Super-luminous supernovae have a tendency to occur in faint host galaxies which are likely to have low mass and low metallicity. While these extremely luminous explosions have been observed from z = 0.1 to 1.55, the closest explosions allow more detailed investigations of their host galaxies. We present a detailed analysis of the host galaxy of SN 2010gx (z = 0.23), one of the best studied super-luminous type Ic supernovae. The host is a dwarf galaxy (M g = -17.42 ± 0.17) with a high specific star formation rate. It has a remarkably low metallicity of 12 + log (O/H) = 7.5 ± 0.1 dex as determined from the detection of the [O III] λ4363 line. This is the first reliable metallicity determination of a super-luminous stripped-envelope supernova host. We collected deep multi-epoch imaging with Gemini + GMOS between 240 and 560 days after explosion to search for any sign of radioactive 56Ni, which might provide further insights on the explosion mechanism and the progenitor's nature. We reach griz magnitudes of m AB ∼ 26, but do not detect SN 2010gx at these epochs. The limit implies that any 56Ni production was similar to or below that of SN 1998bw (a luminous type Ic SN that produced around 0.4 M⊙ of 56Ni). The low volumetric rates of these supernovae (∼10-4 of the core-collapse population) could be qualitatively matched if the explosion mechanism requires a combination of low-metallicity (below 0.2 Z ⊙), high progenitor mass (>60M) and high rotation rate (fastest 10% of rotators). © 2013. The American Astronomical Society. All rights reserved. Source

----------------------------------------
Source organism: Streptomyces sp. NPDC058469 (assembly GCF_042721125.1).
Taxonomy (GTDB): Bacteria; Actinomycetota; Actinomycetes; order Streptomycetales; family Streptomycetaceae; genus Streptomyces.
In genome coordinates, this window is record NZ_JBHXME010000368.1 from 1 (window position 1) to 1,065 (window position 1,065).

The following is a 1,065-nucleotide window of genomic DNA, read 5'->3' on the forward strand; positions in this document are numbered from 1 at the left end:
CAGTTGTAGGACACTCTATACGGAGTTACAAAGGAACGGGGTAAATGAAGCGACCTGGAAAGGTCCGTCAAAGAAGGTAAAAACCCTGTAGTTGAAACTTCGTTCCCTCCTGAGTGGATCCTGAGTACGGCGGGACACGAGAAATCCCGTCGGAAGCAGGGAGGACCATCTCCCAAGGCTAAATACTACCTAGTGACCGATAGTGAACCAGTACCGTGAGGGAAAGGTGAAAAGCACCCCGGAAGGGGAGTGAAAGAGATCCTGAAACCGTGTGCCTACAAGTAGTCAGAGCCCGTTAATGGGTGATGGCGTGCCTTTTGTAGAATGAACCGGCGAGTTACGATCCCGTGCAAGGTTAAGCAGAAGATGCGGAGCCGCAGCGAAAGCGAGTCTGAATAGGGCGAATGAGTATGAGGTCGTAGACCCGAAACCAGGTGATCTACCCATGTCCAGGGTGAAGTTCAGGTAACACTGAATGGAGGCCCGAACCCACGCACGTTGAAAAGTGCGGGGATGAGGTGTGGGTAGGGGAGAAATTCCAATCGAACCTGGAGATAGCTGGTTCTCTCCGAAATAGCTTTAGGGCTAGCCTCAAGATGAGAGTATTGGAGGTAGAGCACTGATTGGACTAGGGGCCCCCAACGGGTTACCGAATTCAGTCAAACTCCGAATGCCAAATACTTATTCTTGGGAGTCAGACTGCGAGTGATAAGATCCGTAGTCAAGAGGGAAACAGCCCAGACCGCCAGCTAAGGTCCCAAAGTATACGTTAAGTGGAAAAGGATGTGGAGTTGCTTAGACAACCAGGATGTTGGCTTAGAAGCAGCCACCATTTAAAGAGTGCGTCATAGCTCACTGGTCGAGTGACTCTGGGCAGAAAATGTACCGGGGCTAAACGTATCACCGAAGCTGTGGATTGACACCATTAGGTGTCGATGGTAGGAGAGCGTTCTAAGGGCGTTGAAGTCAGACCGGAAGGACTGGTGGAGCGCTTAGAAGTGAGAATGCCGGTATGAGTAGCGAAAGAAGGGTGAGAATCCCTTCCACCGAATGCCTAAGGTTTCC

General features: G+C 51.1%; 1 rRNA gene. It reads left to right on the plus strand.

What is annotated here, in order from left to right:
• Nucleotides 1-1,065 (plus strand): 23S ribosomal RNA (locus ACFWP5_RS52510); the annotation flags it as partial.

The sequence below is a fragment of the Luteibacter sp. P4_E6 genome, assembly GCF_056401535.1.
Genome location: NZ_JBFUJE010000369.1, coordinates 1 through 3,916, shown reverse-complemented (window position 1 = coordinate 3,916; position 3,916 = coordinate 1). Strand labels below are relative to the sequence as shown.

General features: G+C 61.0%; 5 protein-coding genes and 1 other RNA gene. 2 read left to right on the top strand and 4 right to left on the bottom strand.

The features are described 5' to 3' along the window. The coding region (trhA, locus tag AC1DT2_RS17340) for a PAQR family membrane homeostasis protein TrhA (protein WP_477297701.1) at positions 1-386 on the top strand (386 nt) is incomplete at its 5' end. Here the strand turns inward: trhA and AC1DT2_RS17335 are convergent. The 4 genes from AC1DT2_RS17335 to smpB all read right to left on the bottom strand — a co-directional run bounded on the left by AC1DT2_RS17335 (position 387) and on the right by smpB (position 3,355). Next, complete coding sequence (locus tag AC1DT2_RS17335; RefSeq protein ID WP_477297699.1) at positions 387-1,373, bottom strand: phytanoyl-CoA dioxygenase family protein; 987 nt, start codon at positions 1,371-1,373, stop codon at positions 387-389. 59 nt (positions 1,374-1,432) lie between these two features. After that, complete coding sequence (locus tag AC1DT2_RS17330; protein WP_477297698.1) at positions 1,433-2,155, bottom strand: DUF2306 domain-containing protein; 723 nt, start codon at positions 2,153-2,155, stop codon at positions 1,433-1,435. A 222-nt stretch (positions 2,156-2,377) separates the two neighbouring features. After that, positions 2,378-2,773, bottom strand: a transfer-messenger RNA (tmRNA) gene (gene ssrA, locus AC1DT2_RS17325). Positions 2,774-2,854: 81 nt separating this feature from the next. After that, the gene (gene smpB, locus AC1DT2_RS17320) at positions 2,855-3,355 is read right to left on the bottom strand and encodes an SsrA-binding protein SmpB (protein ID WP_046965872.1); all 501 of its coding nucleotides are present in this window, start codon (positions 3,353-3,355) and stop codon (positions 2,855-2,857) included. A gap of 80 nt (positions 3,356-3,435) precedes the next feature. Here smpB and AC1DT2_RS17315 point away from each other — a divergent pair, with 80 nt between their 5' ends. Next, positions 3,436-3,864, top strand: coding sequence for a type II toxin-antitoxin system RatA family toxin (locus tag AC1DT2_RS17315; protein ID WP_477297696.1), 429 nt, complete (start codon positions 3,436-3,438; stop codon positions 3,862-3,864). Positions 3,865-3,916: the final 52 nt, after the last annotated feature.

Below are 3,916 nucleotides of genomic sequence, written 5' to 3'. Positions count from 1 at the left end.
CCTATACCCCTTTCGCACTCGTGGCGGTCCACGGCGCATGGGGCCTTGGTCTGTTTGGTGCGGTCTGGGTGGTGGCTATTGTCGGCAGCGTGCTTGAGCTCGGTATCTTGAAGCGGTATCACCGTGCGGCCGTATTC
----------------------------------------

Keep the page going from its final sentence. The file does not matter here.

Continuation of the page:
Price-Whelan A.M.,Columbia University | Agueros M.A.,Columbia University | Fournier A.P.,University of California at Santa Barbara | Fournier A.P.,Las Cumbres Observatory Global Telescope Network Inc. | And 7 more authors.